And he is suffering from bad press, to annoy a man whose ego resents criticism of any kind. He is well aware of the power vested in him, despite safeguards instituted to constrain poor judgement. He is also aware that it is incumbent upon his nation to resume its global guidance role and that both North Korea and Iran are asserting themselves beyond that red line in the sand his predecessor preferred not to notice. And nothing quite knits a nation together in a common purpose than when it is being attacked.

If a preemptive decision to launch a swift, surgical strike to defang the intentions of an upstart nation grown too big for its capabilities is undertaken, much of the world will have expected it and will applaud the decisiveness of the president. If it transpires that striking a country like North Korea will result in a wider conflict, the American public will stand behind their administration, and suddenly, despite the dangers involved in any such conflict, the economy will strengthen, since there's nothing quite like a war effort and the production of weaponry to boost employment and economic empowerment.

Yet a resurgent, aggressive Russia with an appetite to continue expanding its influence on familiar neighbours, and a China whose agenda for its neighbours is to deprive them of geographic assets in favour of bringing them into China's geographic treasury, represent threats to be reckoned with, since in eastern Europe and east Asia,the United States' long-time assets and collegial relations require ongoing consolation, support and defence. From Vladimir Putin's resentment at NATO forces' presence in Estonia, Lithuania and Latvia, to Beijing's anger at the U.S. presence in the South China Sea defying China's claims, the world is an uneasy place.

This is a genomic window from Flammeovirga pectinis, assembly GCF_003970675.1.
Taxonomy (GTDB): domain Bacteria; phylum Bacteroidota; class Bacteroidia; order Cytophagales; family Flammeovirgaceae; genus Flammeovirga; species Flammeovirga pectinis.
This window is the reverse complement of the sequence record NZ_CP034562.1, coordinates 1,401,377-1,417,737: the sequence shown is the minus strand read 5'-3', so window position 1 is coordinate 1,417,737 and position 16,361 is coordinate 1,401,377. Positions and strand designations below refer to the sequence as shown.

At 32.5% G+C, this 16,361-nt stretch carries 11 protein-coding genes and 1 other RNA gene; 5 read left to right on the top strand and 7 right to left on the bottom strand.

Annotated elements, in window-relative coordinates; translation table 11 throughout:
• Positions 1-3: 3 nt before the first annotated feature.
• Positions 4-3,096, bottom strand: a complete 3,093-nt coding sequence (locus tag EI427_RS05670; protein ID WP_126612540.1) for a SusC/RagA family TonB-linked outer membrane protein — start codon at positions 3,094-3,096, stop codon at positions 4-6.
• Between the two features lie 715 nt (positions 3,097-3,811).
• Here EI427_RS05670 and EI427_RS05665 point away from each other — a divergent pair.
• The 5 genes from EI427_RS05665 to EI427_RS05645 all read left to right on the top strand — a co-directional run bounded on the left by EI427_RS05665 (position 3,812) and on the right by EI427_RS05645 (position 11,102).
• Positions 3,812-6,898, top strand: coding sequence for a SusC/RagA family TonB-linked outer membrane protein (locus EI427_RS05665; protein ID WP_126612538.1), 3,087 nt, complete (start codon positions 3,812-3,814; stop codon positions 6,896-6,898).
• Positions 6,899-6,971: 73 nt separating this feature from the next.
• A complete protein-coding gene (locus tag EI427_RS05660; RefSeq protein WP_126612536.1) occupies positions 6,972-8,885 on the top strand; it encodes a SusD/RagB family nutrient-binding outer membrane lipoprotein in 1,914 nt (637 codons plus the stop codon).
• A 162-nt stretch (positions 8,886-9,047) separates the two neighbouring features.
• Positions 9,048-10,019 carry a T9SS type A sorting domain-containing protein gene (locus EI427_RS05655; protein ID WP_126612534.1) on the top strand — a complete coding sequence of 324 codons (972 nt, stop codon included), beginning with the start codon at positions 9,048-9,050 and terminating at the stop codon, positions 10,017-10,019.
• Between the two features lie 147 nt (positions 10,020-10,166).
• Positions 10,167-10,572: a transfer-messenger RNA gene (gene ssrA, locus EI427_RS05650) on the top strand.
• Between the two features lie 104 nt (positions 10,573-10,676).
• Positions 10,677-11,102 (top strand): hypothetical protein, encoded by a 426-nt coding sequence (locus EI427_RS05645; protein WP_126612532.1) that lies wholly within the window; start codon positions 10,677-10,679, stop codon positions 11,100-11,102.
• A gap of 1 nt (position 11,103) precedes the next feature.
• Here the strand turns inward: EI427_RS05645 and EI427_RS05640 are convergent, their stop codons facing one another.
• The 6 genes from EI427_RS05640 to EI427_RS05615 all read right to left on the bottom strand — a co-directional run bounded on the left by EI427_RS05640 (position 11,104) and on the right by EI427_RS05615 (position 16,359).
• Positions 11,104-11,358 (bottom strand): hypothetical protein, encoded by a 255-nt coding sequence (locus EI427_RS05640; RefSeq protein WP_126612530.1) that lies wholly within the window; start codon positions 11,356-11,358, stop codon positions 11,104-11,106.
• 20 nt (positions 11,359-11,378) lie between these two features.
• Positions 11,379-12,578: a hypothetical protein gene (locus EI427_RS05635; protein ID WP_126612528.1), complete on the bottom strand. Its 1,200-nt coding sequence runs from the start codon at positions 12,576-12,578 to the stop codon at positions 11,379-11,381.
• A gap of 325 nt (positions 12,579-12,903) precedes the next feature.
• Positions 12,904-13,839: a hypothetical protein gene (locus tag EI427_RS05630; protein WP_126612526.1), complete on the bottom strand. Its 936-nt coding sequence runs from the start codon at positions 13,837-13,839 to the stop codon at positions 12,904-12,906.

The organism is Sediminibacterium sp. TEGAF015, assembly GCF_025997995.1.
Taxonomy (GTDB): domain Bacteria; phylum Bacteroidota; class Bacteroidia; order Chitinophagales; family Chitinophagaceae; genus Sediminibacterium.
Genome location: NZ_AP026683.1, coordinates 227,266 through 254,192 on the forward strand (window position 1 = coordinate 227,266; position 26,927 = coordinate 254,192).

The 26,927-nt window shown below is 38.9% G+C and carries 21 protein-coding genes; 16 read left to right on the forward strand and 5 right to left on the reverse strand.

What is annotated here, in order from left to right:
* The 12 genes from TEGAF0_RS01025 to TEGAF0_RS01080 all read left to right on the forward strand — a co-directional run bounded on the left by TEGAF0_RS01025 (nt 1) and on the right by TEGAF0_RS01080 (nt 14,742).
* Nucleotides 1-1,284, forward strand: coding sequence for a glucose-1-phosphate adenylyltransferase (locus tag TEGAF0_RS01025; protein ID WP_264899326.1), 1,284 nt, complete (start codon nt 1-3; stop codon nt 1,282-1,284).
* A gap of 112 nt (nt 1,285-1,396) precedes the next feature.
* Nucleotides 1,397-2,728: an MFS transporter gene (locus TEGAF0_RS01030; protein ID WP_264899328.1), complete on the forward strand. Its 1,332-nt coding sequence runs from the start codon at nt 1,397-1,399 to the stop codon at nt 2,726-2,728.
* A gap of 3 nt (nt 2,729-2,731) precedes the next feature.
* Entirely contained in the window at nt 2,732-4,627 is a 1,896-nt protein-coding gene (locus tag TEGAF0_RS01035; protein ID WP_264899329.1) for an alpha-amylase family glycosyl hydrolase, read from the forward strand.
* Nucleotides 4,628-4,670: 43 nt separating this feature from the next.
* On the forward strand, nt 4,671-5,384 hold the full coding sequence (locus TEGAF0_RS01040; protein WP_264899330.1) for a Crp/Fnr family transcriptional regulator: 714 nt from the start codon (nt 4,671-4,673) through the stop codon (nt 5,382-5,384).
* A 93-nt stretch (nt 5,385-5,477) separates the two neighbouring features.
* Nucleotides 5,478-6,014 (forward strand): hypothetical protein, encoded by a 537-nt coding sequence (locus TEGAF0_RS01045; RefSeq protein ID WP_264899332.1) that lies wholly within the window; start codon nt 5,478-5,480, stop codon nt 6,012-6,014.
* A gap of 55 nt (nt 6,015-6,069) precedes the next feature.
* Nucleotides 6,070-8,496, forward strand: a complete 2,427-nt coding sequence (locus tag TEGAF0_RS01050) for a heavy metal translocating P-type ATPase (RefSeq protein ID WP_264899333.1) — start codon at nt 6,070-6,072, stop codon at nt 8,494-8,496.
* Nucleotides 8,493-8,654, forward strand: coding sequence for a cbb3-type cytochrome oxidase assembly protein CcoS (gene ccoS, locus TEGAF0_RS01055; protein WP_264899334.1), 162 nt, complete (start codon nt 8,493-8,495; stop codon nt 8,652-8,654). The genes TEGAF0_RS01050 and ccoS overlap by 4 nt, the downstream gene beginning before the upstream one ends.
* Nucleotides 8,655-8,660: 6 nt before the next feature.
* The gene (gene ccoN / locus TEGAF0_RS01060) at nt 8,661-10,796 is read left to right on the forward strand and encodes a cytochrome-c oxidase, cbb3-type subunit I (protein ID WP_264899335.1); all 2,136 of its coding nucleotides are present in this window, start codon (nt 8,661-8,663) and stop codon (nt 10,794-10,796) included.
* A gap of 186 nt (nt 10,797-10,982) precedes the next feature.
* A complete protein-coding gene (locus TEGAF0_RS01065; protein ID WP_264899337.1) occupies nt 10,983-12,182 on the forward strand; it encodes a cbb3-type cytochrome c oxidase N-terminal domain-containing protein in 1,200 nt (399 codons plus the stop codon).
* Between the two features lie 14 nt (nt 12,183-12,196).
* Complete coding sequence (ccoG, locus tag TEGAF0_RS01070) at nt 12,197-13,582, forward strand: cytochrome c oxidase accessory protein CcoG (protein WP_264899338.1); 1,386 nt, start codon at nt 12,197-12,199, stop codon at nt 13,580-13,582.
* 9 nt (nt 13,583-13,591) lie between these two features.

Pyongyang and Tehran champ at the bit to see how far they can go before they are slapped down, no doubt counting on their friends in the UN Security Council to bail them out. And then there is the not-inconsiderable presence of Islamic State of Iraq and the Levant, battling to remain in its dwindling Syrian/Iraqi caliphate, but also opening new chapters in Libya and Yemen. Communication and migration of ISIL jihadists throughout Europe and North America, shielded by Islamist groups like the Muslim Brotherhood present America with additional options for action.
 A MV-22B Osprey, from Marine Operational Test and Evaluation Squadron 1, lifts off from the flight deck of the aircraft carrier USS Carl Vinson (CVN 70) on June 12, 2016. Click through the gallery to see other US aircraft carriers.
USS Carl Vinson carrier battle group, South China Sea   CNN

The $54-billion military spending that the Donald J. Trump presidency has embarked upon is an investment whose potential must, after all, be justified, at a time when other segments of national administrative infrastructure such as the State Department, must be cut back at the instruction of this man who knows little about governing but an awful lot about responding to perceived insults and who doesn't subscribe to the quaint old notion that bricks and bats do no harm.